Amazonia Now:
Perspectives on a Region in Crisis

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The Amazon region is increasingly under threat due to climate change, socio-environmental conflict, and unhindered development. In “Amazonia Now: Perspectives on a Region in Crisis,” academics and researchers of Amazonia, Amazonian indigenous and social movement leaders, and other experts on the region will address these and other ongoing issues and threats to the region. Join us November 16–19, 2020 via zoom for these important discussions.

“Amazonia Now: Perspectives on a Region in Crisis” aims to offer a space to reflect on challenges in the region including unhindered development, land conflict and violence, environmental catastrophe, deforestation, mining, fires, and the hostile government of Brazil’s Jair Bolsonaro. Throughout the event, participants will be invited to exchange experiences that look towards alternatives to conventional development. It will also be a chance to think about the future of the Amazon region and the potential impacts after the results of The United States election.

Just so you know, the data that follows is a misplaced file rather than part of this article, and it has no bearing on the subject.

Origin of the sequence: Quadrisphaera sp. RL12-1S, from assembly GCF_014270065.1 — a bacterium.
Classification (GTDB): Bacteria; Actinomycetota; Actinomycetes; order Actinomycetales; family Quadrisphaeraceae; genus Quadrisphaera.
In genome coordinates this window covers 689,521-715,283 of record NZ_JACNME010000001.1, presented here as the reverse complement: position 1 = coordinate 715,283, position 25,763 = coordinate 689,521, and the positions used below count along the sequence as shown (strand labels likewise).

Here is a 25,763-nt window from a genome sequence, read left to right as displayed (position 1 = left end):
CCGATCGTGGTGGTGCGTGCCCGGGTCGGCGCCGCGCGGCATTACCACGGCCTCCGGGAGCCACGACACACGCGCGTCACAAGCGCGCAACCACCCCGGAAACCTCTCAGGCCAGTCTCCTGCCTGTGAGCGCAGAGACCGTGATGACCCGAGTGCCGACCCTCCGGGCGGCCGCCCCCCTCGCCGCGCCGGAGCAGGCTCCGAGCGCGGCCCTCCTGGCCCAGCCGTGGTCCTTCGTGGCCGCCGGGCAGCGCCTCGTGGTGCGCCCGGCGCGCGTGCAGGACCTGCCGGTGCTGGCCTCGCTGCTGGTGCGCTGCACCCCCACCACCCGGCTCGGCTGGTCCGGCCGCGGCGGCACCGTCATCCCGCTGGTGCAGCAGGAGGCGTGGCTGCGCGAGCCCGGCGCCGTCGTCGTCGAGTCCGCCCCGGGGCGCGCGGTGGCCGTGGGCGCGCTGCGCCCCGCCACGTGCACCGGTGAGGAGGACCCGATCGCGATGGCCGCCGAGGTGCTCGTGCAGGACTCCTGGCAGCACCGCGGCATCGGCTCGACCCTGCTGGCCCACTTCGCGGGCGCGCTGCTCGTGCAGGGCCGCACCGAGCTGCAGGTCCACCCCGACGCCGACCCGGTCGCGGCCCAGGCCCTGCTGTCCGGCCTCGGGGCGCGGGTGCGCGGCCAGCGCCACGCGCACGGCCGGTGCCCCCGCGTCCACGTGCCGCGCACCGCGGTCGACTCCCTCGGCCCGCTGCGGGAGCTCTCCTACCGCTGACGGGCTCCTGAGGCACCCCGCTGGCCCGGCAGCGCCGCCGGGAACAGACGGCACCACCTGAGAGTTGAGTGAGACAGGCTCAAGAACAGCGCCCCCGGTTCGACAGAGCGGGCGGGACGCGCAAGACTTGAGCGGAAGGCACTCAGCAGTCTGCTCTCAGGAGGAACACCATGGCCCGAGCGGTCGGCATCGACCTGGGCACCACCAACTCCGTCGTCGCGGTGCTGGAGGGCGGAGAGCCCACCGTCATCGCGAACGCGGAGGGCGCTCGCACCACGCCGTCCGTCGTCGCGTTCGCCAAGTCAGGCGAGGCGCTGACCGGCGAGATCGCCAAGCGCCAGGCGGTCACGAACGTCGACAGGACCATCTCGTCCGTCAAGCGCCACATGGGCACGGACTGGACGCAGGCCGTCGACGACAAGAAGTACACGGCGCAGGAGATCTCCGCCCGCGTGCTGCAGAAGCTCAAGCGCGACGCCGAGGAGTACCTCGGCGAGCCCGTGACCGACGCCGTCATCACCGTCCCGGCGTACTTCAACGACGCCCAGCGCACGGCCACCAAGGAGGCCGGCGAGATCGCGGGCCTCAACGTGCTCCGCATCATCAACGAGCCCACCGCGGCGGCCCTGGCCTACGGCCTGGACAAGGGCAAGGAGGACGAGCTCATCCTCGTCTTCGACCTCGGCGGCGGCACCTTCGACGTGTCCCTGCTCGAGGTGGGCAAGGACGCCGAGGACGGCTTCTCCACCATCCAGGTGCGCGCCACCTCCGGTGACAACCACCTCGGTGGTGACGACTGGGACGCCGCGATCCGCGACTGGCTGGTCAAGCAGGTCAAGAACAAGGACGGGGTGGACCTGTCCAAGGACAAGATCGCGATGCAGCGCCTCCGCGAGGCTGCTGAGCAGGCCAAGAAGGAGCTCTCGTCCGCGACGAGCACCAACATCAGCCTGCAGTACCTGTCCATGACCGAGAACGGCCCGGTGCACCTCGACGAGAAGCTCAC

The discussions will be held in a collaborative, open, and friendly atmosphere and will provide a rich opportunity for Indigenous leaders, environmentalists, politicians, artists, and academics to make connections and rethink the legacies, demands, and prospects for the diverse groups and sectors that shape the Amazon. The event is free and open to the public (registration is needed in order to attend the screening and/or talks) with conversations being held in English, Spanish and Portuguese.

“Amazonia Now” is organized under the auspices of the Portuguese Program in the Department of Modern Languages and Linguistics at Florida State University, with support from Harvard University, University of California-Davis, and University of California-Santa Barbara. We will continue discussions initiated by the David Rockefeller Center for Latin American Studies at Harvard University during their Worldwide Week in October 2020 (The Future of the Amazon, Lessons from the Past Oct. 5–9).

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November 15, 2020

4:00PM  (ET) 6:00PM (BSB)

The Pink Indian Against the Invisible Beast – Noel Nutels
(O Índio Cor de Rosa Contra a Fera Invisível – Noel Nutels)

Directed by Tiago Carvalho

Introduced by Alice Lopes, Florida State University, followed by a Q&A with the diretor.

November 16, 2020